How often do I need to train on my triathlon bike?

How often do I need to train on my triathlon bike?

The sooner your event and more specific the workout the more important it is to conduct the workout in the triathlon position.

An athlete we work with recently asked a great question:
"As a triathlete, how often do I need to train on my triathlon bike? Can I train on my other bikes too?"
This is a fair question for anyone who came to triathlon from a cycling background. You may have a small fleet of bikes, and it would be a shame to set these other bikes aside while training for your next triathlon event.
The answer to this question has to do with specificity: a triathlon bike is a very specific machine. A triathlon bike requires a more static body position and tighter hip angle than found on a road or mountain bike. Being able to ride comfortably and powerfully in this position, while navigating turns, traffic, and consuming nutrition is a skill that must be developed over time. As your triathlon race approaches, you should plan on spending a higher percentage of your weekly rides on your triathlon bike. About 2-3 months before your race, I recommend conducting your key bike workouts on your race bike while maintaining your racing position (most likely aerobar position). The goal is to improve your ability to maintain the aerodynamic tuck at race effort.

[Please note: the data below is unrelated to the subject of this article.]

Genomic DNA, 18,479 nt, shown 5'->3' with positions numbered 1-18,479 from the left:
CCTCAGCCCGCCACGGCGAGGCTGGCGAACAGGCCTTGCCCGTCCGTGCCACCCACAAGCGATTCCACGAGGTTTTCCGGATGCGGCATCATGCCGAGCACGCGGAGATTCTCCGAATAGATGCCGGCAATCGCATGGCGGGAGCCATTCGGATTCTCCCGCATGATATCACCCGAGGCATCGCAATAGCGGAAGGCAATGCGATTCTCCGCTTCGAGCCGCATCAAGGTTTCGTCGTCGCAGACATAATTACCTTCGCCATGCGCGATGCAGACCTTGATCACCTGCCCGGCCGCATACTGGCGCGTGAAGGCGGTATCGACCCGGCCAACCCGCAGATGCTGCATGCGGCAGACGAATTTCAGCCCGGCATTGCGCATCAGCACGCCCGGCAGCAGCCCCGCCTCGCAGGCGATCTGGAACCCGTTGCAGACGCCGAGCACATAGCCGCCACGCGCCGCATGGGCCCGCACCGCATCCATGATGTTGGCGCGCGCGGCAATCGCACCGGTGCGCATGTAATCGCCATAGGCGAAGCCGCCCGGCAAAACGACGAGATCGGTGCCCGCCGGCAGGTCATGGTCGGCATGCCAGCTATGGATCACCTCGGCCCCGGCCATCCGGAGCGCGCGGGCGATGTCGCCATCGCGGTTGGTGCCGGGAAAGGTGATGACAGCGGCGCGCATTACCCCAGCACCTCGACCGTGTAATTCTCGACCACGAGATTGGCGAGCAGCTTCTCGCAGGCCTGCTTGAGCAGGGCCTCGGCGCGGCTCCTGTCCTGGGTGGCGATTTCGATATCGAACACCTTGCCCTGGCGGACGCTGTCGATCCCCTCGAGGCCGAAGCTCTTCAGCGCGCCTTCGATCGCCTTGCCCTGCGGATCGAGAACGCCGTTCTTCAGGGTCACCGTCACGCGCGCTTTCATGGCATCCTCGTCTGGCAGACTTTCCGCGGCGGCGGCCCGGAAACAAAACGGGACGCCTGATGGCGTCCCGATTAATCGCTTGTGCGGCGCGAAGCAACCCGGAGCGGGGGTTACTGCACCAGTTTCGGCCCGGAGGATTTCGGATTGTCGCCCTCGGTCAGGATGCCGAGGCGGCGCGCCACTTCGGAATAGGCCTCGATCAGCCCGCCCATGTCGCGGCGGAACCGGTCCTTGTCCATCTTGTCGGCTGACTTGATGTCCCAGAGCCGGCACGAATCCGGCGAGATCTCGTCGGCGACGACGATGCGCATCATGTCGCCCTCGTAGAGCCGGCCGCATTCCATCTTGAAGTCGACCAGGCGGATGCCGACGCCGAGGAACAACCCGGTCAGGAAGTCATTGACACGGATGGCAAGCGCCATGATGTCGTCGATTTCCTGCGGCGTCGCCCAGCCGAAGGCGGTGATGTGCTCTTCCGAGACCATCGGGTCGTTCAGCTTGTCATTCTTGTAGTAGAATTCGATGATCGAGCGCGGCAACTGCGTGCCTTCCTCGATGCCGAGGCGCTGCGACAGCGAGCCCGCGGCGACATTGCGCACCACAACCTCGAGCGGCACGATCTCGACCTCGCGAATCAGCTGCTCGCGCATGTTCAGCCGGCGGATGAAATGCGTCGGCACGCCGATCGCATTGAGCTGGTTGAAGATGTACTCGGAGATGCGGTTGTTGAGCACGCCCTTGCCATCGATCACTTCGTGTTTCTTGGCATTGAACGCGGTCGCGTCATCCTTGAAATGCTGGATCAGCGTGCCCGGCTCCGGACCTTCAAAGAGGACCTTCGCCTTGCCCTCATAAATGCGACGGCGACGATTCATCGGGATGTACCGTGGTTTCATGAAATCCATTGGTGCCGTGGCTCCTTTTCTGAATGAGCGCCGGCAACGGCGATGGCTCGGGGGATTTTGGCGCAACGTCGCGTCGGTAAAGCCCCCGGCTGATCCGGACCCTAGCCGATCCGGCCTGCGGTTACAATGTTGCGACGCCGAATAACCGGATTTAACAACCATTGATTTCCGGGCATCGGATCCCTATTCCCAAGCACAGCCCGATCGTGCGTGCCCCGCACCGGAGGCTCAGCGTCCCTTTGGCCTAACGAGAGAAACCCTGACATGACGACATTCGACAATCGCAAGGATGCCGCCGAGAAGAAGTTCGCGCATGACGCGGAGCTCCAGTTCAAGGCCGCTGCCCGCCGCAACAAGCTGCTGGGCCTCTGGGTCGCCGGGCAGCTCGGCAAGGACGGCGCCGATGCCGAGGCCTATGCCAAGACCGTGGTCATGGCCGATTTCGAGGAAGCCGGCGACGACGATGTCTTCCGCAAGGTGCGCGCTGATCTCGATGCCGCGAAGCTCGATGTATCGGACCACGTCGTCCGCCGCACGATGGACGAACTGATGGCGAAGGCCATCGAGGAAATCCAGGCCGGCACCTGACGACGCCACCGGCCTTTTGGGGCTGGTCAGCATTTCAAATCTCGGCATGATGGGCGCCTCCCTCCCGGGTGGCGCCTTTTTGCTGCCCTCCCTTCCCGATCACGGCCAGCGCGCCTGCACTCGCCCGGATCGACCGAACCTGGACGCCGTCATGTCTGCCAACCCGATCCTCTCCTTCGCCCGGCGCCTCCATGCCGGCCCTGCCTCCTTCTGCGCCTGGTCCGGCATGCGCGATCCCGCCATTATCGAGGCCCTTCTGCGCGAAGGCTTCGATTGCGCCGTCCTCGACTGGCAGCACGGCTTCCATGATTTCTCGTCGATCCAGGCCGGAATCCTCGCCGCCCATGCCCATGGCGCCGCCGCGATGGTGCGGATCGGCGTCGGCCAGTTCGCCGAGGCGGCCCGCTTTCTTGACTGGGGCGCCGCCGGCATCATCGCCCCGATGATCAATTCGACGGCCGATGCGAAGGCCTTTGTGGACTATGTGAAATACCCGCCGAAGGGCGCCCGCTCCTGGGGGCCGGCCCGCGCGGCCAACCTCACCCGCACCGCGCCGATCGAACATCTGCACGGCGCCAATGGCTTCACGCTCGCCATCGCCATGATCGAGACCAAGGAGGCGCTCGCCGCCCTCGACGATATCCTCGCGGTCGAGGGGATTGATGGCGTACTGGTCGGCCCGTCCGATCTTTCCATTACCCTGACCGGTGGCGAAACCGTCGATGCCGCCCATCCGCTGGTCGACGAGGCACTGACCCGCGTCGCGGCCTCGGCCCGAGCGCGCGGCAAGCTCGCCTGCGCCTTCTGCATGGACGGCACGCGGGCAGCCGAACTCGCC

An example of a key workout for a half ironman distance triathlete would be a two hour ride with three Zone 3 (tempo) intervals of 20-30minutes each. This would be a great set to do on your triathlon bike, in your race position, and on terrain similar to what your expect on race day. If you're training for an ironman distance event your key workout may be a long Zone 2 ride, and should likewise be conducted on your race bike while trying to maintain your race position. 
What about workouts that are not race specific? The less specific the workout is, the less important it is to conduct the workout in the triathlon position. For example, if you are training for a full ironman distance event, you could conduct short, high intensity intervals on your mountain bike. If you are training for an olympic distance event, long Zone 2 base building rides could be done on your road or gravel bike.  Not only is this more fun for most athletes, but the exposure to a variety of terrain you help you become a more versatile cyclist.
In summary, specificity is the key: the closer to race day you are, the more specific your training should be in every way. Starting 2 to 3 months out from your event use race-specific workouts to fine tune pacing, bicycle fit, nutrition, equipment, etc. What bike you ride for non-specific workouts is less important. 
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About the Author:

Antonio Gonzalez is the owner of Tri Town Bicycles in Boise, Idaho. He is a endurance coach, bicycle fitter, and veteran of the cycling and triathlon industry for over 20 years. 



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